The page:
Buccal epithelial cells are among the most clinically accessible tissues and are increasingly being used to identify epigenetic disease patterns. However, substantial variation in buccal DNA methylation patterns indicates heterogeneity of cell types within and between samples, raising questions of data quality. We systematically estimated cell-type composition for a large collection of buccal and saliva samples from 11 published studies of DNA methylation. In these we identified numerous cases of buccal samples with questionable purity, which may be affected by sampling from individuals with neurodevelopmental disorders, and by the brushes used for sample collection. Further challenges are involved in comparisons with tissues such as saliva, in which buccal component varies widely. We propose a reference-based method of correcting for buccal purity that reduces unwanted variation while preserving cross-tissue differences. Our work demonstrates the wide variation of buccal quality in epigenetic studies and suggests a possible approach to overcome this issue.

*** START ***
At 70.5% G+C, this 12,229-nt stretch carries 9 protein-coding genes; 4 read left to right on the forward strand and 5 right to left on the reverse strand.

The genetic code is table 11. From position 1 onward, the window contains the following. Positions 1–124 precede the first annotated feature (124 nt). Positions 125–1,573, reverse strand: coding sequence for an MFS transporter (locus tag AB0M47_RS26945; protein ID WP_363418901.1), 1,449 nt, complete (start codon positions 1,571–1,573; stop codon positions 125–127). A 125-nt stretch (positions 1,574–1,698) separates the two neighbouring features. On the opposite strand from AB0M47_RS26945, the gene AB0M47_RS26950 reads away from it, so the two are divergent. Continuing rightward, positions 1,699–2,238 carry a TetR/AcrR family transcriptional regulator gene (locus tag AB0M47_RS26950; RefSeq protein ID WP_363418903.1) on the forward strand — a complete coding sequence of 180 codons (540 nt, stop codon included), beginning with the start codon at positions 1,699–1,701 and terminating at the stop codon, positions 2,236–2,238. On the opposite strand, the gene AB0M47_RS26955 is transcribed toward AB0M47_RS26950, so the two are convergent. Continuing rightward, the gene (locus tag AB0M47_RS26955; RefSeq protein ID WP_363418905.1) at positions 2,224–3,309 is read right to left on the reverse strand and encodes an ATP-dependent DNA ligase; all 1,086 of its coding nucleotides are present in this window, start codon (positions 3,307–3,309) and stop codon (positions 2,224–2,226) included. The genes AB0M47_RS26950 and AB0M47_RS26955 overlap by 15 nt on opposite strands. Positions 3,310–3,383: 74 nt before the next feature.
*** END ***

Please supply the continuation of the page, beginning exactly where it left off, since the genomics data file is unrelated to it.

Keywords: DNA methylation; Epigenetics; buccal epithelial cells; tissue heterogeneity.